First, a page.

The Watertown broadcasters get periodic feedback from Jordan Walton, the Executive Director of the Massachusetts Broadcasters Association, and Robbins shared some thoughts that Walton recently had about some of Burroughs’ recent programs.

“Jordan sent me a note that said, ‘I don’t often get a chance to listen when Lexi is on but she has grown a lot over the last couple of weeks: two really good breaks in a row, one interview with Kate of Raider Recap and one where she rifts for just the right amount of time on color and smoothly goes to a front sell — selling the song that is coming up next),” Robbins said. “He actually took the interview with Kate and Raider Recap and put that on the social media account as well.” 

Broadstone said he has become more confident and proficient after a year behind the mic.

“We came into the recording studio and we turned everything on and we kind of sat down and I hit record on the thing and I was like, ‘Wow, this is quite difficult. This is not as easy as I thought it was going to be as far as just recording yourself.'” he recalled. “If I look back on my first, my original recordings, I’d probably be like, ‘This guy has no idea what he’s talking about. He has no idea about how to do transitions.’ or ‘He has no idea how to start phrasing something in a certain way,’ or ‘He is not doing his radio markers.'” 

Corbett added that not actually being live gives a nice safety net.

“It being pre-recorded also helps a lot. I don’t know how well I could do something like that live,” Corbett said. “We take our time making mistakes. Sometimes we get too into the conversation and we say something we shouldn’t or we mess up our words. If it were live I would not be able to do that.”

Watertown took a bit of a different approach from the other school piloting the High School Radio Project, Robbins said. While Watertown focused on getting a 24/7 station up and running, Millard West High School in Omaha, Nebraska, worked toward one big live broadcast. They also used some of the features of the High School Radio Project software to program when songs would be played.

The first group of DJs plans to continue their radio careers in some fashion. Broadstone and Corbett will be attending nearby colleges: Clark University and Worcester State, respectively.

“They are sports rivals,” Corbett said. “We could cast games against each other.”

Broadstone added, “That would be really fun!”

Burroughs is headed to Westfield State, which has a radio club. She hopes that her experience at WHS will mean that she won’t be stuck with a late night slot.

Even if he does not go into radio broadcasting, Broadstone said the experience will be valuable.

“Having these skills in the tool box, to take this skill and develop it however I want to is something that I am really, really excited about,” he said. “And knowing that I do have the knowledge and skills to do that is something that is going to be invaluable.”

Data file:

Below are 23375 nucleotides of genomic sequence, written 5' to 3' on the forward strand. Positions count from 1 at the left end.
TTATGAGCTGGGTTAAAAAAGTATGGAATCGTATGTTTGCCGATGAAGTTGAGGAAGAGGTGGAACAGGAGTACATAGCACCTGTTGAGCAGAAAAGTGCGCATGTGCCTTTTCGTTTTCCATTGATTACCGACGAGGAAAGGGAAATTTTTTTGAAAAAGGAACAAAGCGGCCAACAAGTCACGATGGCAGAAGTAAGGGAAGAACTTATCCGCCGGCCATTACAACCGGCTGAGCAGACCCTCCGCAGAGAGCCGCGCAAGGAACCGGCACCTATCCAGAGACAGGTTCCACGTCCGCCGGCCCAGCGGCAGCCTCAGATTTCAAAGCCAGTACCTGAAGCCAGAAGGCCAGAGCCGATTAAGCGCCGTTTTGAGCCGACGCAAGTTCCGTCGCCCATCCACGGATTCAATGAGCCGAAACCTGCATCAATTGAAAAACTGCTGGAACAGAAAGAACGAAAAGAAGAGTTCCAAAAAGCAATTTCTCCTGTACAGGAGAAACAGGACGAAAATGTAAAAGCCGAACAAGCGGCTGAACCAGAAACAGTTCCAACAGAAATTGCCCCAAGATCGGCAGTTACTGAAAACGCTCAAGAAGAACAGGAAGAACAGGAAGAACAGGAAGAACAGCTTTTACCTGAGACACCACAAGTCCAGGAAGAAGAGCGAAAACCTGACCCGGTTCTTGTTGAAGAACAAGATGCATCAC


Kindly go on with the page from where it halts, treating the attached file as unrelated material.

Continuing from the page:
Speaking on the radio has helped Corbett express himself better.

“I think radio has provided me with just a genuine good experience,” he said. “Just talking, learning how to string things together, and speak like a normal human being is really nice. And I really feel like I’ve had a lot of fun in the classes.”

Burroughs hopes more students can have the experience.

“I really hope that this continues to be something that hopefully spreads a lot further, because there is nothing that can prepare you for a field better than to get hands-on experience in something that you are doing,” Burroughs said.

Robbins expects the High School Radio to continue into the fall, or whenever another high school wants to use the equipment and software provided by the High School Radio Project. Either way, Robbins wants to build off the momentum created in the first year of the radio project.

“Longterm, my hope is eventually, by the time we move into our permanent home (in the new high school) that we will have our own station we would run 24/7 as part of my high school radio classes,” he said.  

He hopes that more students can get on the air, with each one getting a block of time each day, and the more advanced students getting the prime morning and evening drive times.

The high school even has a Career Technical Education (CTE) program in Digital Media Communications approved by the state, which is run by Robbins, in which students can get training toward a career in radio or television broadcasting.

In addition to the High School Radio Project streams, the WHS student podcast programming can be heard on Spotify, Apple Podcasts, & Amazon Music — Search: Watertown High School Audio.

One thought on “Watertown Students Get Their Chance to Run Their Own Radio Station

  1. Terrific project tho’ talking about “radio” is a bit dated. The radical, even revolutionary transformation of the audio medium has begun and the use of using radio waves/frequencies is quaint and doesn’t adequately reflect where broadcasting is going. Actually, no one knows where. The social and technological forces require a rethinking of how we communicate verbally. On an age of working from home or anywhere what is drive time? When you can consume audio with tract to speech AI generated voices raises issues we’ve only begun to answer. Anyone with a cell phone can make and distribute a podcast and stream a program world wide from anyplace on the planet It’s mind blowing.
    So bravo to Todd Robins and Watertown high school students for the initiative but the future of audio, or whatever it is, will demand skills yet to be created. This is a chance to lead the revolution.